Wiki
Thank Bram Stoker for first popularizing it. In fact he almost named 'Dracula' the Un-Dead.



Bram Stoker considered the term "The Un-Dead" for the original title for his novel Dracula (1897),[1] and its use in the novel is mostly responsible for the modern sense of the word. The word does appear in English before Stoker but with the more literal sense of "alive" or "not dead," for which citations can be found in the Oxford English Dictionary.


OED says:


Not dead; alive. Also, not quite dead but not fully alive, dead-and-alive. In vampirism, clinically dead but not yet at rest. Also absol. as n.
a1400-50 Alexander 158 And many was [th]e bald berne at banned [th]ar quile, [Th]at euer he dured [th]at day vndede opon erthe.

c1475 Rauf Coil[ygh]ear 855 Ane of vs sall neuer hine Vndeid in this place.

1548 UDALL, etc. Erasm. Par. John vi. 41b, Where as all men did eat therof, they neuertheles dyed, nether did any one of so great a number remain vndead.

1592 WARNER Alb. Eng. VII. xxxiv. 149 The same..That thought he liued not because his Neeces weare vndead.

1897 B. STOKER Dracula xxvii. 381 There remain one more victim in the Vampire fold; one more to swell the grim and grisly ranks of the Un-dead. Ibid. 382 This then was the Un-Dead home of the King-Vampire.
...


Back on topic, speaking of the O.E.D, it also lists 'unburnt' in addition to 'unburned' as an opposite of on fire.



posted on May, 9 2008 @ 01:07 PM
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That's some good research!

I'm currently thinking unburnt is quite a good one, or 'unburning' to use the present tense!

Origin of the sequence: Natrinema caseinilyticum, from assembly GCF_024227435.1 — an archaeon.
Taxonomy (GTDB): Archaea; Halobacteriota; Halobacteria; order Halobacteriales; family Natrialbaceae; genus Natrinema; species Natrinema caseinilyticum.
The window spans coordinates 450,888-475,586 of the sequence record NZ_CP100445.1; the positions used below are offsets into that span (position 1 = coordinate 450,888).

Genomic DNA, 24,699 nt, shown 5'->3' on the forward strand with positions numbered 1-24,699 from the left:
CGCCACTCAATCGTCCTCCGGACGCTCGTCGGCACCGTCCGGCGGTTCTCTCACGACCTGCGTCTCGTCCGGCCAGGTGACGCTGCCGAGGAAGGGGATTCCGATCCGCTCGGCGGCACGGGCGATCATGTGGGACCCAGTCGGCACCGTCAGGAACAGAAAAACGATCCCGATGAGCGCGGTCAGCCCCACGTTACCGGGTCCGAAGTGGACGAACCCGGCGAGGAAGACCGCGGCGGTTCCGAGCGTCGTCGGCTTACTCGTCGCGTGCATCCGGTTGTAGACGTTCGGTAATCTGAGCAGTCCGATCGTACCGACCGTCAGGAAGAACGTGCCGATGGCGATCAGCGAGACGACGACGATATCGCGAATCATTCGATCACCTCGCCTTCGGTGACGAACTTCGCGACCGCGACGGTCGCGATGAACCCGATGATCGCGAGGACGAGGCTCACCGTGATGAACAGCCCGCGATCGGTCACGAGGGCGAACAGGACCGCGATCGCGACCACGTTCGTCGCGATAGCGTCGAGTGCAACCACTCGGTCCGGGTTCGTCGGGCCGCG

Hmm... my spell check seems to think unburnt isn't a word!

This truly a dilemma! Perhaps I shall have to go to the effort of saying 'not on fire' next time someone inquires as to the state of my house, but it seems such a waste of good energy!

Disappointing really, I feel so...

Unburnt.



There is of course one radical but perhaps necessary solution to this issue:

SET EVERYTHING ON FIRE SO WE WON'T NEED A WORD FOR NOT ON FIRE!!

To extreme, or not extreme enough?




posted on May, 9 2008 @ 01:21 PM
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reply to post by GrooveCat
 


Here's the O.E.D. page on it:



unburnt, unburned, ppl. a.
SECOND EDITION 1989

1. Not burnt or consumed by fire.
2. Not subjected to the action of fire for a specific purpose. Esp. of bricks, clay, lime, etc.

1626 BACON Sylva §898 We see also, that burnt wine is more hard and astringent, than wine unburnt.


It may be archaic, or regional.



posted on May, 11 2008 @ 11:19 PM
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I understand the resistance to "unburned."

The problem with standard English is that most infinitives trend toward the past tense forms ( +ed ). "Unharmed" is an example of this. The threat must be ended before the potential victim can truly be said to be "unharmed." And yet we have no present-tense for this . . . .


"Not yet burned" has an ominous tone to it. Perhaps a thought category for pyromaniacs.



posted on May, 11 2008 @ 11:20 PM
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Ooohh! I have it!



Fully Phlogistic





I rock.



.

[edit on 11-5-2008 by dr_strangecraft]